Orthoverse Marketing

Marketing and Sales Explained in 150 words

People get entrenched.

Encouraging someone to move from one social media platform to another is hard. Or indeed from one bank to another, one blockchain to another, or to ditch their current car insurance provider and go with a new one. Hell, getting people to switch washing powder or ketchup brands is like trying to force a marshmallow through a vending machine coin slot.

At its core, the job of marketing is to get people stuck in a trench who say they’re happy to be there in the mud with the rats, to think it might be a good idea to climb out of it and over into … well, usually another trench with mud and rats. Sometimes it’s into a sunny field of poppies waving in the wind, but even then, it’s a difficult job. People get entrenched.

(Oh, and sales’s responsibility is to get them to actually do it once they’ve decided they should.)

Why Did He Do That?

Last night I posted links to my <can’t mention the name> and <can’t mention the name> accounts on two other social media platforms, knowing that it would kill the reach of the LinkedIn post announcing them.

I also posted it at the worst possible time, and then went to bed so I wouldn’t be tempted to reply to any comments.

The aim was to get as little traction as possible.

What? Why would he do that?

Who posts on a social media platform with the express aim of getting as little exposure as possible?

Is he nuts?

These may well be questions that are going through your mind at this moment in time. Ignore them for now.

Back to the main thrust of this article: my cunning plan worked — the post got a total of 128 views and one comment in the first 8 hours (2% of my normal reach).

And here comes the explanation: this abject failure gave me a great opportunity to produce a second post, linking to the first one, highlighting how terrible my initial post had performed. The second one got 5000 views in the same period of time, and a lot more comments. Which is pretty good going for one of my text-and-image posts.

As a planned side effect, it also got seven times the normal daily total of people who follow me on LinkedIn to subsequently follow me on those other platforms that can’t be mentioned. A seven-fold increase is considered a resounding result in marketing, unless it’s a seven-fold increase in cancelled subscriptions or something like that.

So what were my aims? I’ll list them in bullet point format:

  • Work it out yourself by asking “why” to each answer you come up with.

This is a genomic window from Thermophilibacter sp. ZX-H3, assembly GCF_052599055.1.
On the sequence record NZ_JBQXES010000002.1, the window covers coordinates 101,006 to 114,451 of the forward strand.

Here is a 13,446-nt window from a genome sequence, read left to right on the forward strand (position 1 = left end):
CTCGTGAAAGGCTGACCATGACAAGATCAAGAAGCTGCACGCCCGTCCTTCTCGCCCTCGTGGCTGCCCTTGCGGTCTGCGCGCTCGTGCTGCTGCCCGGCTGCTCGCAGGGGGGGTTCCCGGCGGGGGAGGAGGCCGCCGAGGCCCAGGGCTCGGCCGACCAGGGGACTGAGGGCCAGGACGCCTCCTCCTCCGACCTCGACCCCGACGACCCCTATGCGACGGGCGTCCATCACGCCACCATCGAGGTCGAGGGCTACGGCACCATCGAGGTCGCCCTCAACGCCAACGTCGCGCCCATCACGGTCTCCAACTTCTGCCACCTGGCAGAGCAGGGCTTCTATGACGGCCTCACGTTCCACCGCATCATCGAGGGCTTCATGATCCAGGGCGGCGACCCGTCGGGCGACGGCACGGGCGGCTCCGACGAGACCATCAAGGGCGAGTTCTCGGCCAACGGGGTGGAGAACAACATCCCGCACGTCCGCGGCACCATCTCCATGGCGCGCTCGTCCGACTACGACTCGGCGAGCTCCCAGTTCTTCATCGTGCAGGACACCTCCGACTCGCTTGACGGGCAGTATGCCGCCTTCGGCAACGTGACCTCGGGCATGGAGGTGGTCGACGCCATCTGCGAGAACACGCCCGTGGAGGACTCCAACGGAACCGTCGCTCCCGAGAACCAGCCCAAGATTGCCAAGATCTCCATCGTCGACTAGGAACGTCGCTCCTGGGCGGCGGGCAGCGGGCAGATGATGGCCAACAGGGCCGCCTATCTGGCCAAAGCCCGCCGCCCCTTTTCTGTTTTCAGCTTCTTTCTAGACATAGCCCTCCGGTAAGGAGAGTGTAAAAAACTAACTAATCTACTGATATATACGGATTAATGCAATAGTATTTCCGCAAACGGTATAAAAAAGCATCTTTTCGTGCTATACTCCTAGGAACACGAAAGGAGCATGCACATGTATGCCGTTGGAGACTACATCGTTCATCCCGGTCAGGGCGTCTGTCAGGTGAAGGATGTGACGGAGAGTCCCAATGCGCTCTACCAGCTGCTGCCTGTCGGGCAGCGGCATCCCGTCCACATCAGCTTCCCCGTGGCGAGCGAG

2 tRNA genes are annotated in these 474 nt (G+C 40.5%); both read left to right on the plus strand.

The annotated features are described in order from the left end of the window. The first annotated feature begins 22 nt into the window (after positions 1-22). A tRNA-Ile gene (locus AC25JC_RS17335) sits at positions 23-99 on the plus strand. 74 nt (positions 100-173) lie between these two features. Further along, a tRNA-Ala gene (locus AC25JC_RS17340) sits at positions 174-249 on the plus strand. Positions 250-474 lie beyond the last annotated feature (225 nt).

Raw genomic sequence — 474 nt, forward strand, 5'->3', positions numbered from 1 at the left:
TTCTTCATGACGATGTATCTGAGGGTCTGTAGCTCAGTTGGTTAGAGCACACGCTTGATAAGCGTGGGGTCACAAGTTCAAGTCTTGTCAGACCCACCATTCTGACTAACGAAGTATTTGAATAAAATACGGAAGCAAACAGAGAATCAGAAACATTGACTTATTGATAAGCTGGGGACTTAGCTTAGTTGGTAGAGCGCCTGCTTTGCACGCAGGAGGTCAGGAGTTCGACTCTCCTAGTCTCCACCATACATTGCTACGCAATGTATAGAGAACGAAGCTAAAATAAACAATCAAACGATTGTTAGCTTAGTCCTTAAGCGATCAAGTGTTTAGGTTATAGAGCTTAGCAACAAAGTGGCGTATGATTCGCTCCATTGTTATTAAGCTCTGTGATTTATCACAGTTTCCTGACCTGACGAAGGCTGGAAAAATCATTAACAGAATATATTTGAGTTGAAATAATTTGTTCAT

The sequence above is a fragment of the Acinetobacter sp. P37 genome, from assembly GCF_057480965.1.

One unintended side effect was that quite a few people direct messaged me to explain the mistakes I made in my first post when it comes to maximizing your exploitation of the LinkedIn algorithm. Which means that there are twenty or thirty more who thought the same thing, but didn’t bother to tell me about it. And … how to explain that my intent purpose was to fail to exploit the LinkedIn algorithm? Hence this article.

I don’t know if there’s a name for this kind of marketing. A lot of the terms are taken, such as “reverse marketing” (getting the customer to seek out the company) and “inverse marketing” (getting non-customers to advertise the product for you). So perhaps I should call this “orthoverse marketing”, because simply put, it’s failing on purpose to subsequently draw attention to that failure and thus gaining even more traction.

In that sense, it’s similar to a technique used by clued-up copywriters, marketeers, and sales people, called the “pattern interrupt”. That’s a technique that is also used to great effect in the most memorable movies and books in the form of an unexpected twist or turn in the plot line. Think Shyamalan’s The Sixth Sense or Nabokov’s Pale Fire. Or if you don’t think that because you haven’t seen the first or read the second, go watch and read them (personal prediction here: 5% of you who haven’t will do the former, and none will do the latter, and it will be your loss, because Pale Fire is a superb book, and I will go and re-read it as soon as I’ve finished Neal Stephenson’s Cryptonomicon for the second time, as that is what I’m currently reading.)


Ultimately, I achieved my aims, which were to get more views and interaction on a “I am now also on another social media platform” post than the normal method would have. And it had the added bonus of highlighting to my readership that social media platforms have an agenda and aims which may be at odds with theirs. Finally, I also got an article out of it. Double bonus!

The most astute of you will have learned from this that there are tricks you can come up with to work around the restrictions that are put in place by central authorities, or better still, use them to your advantage. This is like a Judo expert using the weight and motion of their opponent against them through careful and considered leverage.

I guess, in this case, I learned that this particular Judo throw works.

As a final note, although getting people to switch is hard, there is something called a “tipping point” — when the incumbent has manage to annoy, aggravate, and outrage their consumer base so much that suddenly there is a revolution. I’d like to think that this “pull when they push” approach makes that tipping point occur sooner, but I guess only time will tell.

I’m going to post this article and then go to bed. To ensure that I don’t feel tempted to response to the myriads of comments I expect it to garner.

But this time it’s not a marketing strategy.

I’m just tired.



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Keir Finlow-Bates

Keir Finlow-Bates

CEO and co-founder of Chainfrog Oy, a Finnish startup researching and developing advanced blockchain technologies.